In addition to their Nationally Determined Contributions (NDCs), the Paris Agreement invited countries to submit long term low GHG emissions development strategies (LT-LEDS) by 2020. These strategies will provide countries with the opportunity to address three pressing and interrelated policy areas; ambitious GHG mitigation, adaptation and climate resilient development. For Pacific Island countries this is particularly relevant. Exposed to extreme weather events and significant climate impacts, many Pacific Island countries have small, open economies, a narrow resource base and the challenges of geographic remoteness. And so any workable Pacific pathway needs to deliver multiple solutions through a more holistic approach.
Ideally therefore, LT-LEDS should support Pacific Island country leaders in the development of an integrated strategy to design and implement a mid-century net zero or very low greenhouse gas emissions pathway that also supports poverty reduction, climate resilience and other sustainable development objectives.
This guide seeks to do just that. It presents an illustrative planning process that aims to support the achievement of mid-century ambitious climate action alongside other socio-economic goals. It is specifically tailored to Pacific Island country audiences, but is also informed by the experience of country teams involved in the Deep Decarbonization Pathway Project, a global collaborative seeking to demonstrate how developed and developing countries can all successfully transition to very low carbon economies, while maintaining economic growth and achieving other sustainable development outcomes. The guide is also designed to complement the ‘2050 Pathways: A Handbook’ and ‘Why develop 2050 pathways?’ fact sheet, both developed by the 2050 Pathways Platform.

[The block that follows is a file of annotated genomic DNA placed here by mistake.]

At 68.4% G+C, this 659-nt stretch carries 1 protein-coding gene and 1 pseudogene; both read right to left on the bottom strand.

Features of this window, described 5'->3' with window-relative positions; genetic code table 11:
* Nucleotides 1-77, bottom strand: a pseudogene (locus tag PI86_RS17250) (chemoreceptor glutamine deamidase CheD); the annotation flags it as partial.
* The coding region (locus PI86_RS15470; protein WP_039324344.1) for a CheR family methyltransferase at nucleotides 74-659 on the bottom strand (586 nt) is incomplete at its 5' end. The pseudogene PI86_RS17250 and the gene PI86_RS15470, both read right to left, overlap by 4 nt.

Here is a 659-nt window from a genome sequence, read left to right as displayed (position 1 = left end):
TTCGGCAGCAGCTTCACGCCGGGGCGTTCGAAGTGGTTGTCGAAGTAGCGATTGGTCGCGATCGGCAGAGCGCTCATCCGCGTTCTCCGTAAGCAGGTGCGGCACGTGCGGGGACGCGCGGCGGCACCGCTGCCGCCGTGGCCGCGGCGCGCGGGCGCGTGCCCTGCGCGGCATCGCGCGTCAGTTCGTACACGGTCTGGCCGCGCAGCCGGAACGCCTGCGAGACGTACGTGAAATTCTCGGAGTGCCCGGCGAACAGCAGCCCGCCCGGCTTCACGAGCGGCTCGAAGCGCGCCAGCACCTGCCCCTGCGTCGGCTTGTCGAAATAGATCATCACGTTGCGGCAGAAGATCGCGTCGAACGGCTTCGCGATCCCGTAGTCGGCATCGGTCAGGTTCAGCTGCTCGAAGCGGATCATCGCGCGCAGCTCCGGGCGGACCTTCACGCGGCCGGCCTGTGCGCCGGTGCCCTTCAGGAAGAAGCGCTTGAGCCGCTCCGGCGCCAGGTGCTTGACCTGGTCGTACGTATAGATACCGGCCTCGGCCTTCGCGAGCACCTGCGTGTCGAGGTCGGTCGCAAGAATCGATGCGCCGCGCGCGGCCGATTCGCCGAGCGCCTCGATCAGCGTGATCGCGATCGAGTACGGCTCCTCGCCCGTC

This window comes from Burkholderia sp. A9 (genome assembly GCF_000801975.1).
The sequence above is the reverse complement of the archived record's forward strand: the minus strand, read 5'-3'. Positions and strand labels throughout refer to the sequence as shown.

Australia's Chief Scientist Alan Finkel points out, in this interview, the need for Australia to develop better storage systems and reflects on the recent report from ACOLA. California Energy Commissioner Andrew McAllister, also warns Australia to pursue demand side...Read more
In response to feedback, high-income households can reduce their energy use to a larger degree than low-income households (17% vs 3% reduction). This and other insights were gained by two rapid reviews into research, both Australian and International, on digital services and...Read more
The systematic review process in research ensures that all applicable research is considered. These studies demonstrate a rapid review method which enables a quicker answer to some of government's immediate pressing questions.Read more